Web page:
While I encounter many things on my morning walks with the implacable Nita, today I was not expecting to be involved in what may possibly have been the poorest suicide attempt ever known to man. Or perhaps, nothing.
There I was, maybe 20 yards from my house, wondering why a grown woman spent the previous evening in a black cocktail dress waving around a wand made of joined straws and flowers pluck from my uber fancy cocktails trying to "Accio" everything in sight, and regretting the number of the cocktails I had, when a voice called "lady!".
I stopped and looked around.
I look up and standing on the lower railing of a second story balcony was a very pale bearded man.
"I need you to call the fire department! Now!" He puts a foot on the middle railing and looks like he's going to climb over.
"Whoa. Are you okay? Calm down."
"No, I need you to call the fire department or I'm going to have to come down!" More climbing motion.
"Okay," I say, trying desperately to remember stuff that people say in movies to jumpers. "Okay, I am going to go do that right now. I am going to run get my phone and call the fire department. And I want you to promise me you'll stay right there until I come back."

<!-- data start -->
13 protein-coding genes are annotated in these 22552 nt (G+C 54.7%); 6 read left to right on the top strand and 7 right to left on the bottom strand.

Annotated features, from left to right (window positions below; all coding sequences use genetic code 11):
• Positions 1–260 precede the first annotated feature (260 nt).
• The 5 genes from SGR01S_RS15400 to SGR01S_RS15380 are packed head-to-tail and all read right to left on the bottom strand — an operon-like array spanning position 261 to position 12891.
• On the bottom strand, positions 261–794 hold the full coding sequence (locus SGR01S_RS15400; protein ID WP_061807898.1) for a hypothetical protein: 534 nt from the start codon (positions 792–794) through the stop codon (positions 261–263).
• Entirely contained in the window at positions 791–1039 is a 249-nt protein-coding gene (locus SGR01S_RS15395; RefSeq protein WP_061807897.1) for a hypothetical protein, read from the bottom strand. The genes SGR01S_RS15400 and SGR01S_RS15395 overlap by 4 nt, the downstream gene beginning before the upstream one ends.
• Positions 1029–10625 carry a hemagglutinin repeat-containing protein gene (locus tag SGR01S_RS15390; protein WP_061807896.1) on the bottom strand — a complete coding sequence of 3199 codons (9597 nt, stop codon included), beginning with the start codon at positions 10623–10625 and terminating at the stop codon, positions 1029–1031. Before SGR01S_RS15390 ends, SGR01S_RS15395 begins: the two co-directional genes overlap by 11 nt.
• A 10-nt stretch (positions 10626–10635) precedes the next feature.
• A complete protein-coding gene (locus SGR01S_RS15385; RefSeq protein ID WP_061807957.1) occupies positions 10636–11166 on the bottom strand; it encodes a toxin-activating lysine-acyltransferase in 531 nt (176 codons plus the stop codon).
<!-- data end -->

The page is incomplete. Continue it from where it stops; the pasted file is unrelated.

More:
"JUST CALL THEM!"
I run to my house dragging a very confused puppy behind me, slipping on the wet flowers of the shedding crepe myrtle on the drive. And I am thinking of how ridiculously unhelpful I am in situations where people or animals are in pain. And I am thinking of a frog that got partially mashed under a sleeping bag that I had to kill with a rock on a camping trip because it was suffering, of fish that swallow hooks that we can't catch-and-release and heartbroken friends that I hover helplessly about, of victims of tragedies too terrible to comprehend that I spend hours thinking of the right thing to say without being able to accept that there is never a right thing to say.
And I can't find my phone. I'm tearing through the house in a panic when I locate it and as I head to the stairs my eyes are full of tears and I run to the end of the driveway sure that there is already a crippled body waiting for me that I will not be able to touch.
And the fire truck is already there. And the man is there, on the ground perfectly fine. So, there being nothing more to do, I caught my dog who was following me confusedly dragging her leash and continued on our walk.
"What's going on?" asks a woman a couple of blocks down that I pass quite often.
"I have no idea."
And I do not.
When I returned, the fire truck was gone. And a sullen little gloom sat upon me. I remember more than a year ago dealing with a man who had taken a bunch of drugs, then a bike ride to Borders in the middle of a hot summer day, and had ended this glorious spree prostrate on the sidewalk not far from where a stranger who seemed intent on throwing himself from balcony told me to call New Orleans' finest. The confusion, the frustration, the repugnance, the worry ... and the knowledge that the sky will fall at any moment.
Or am I being a Chicken Little?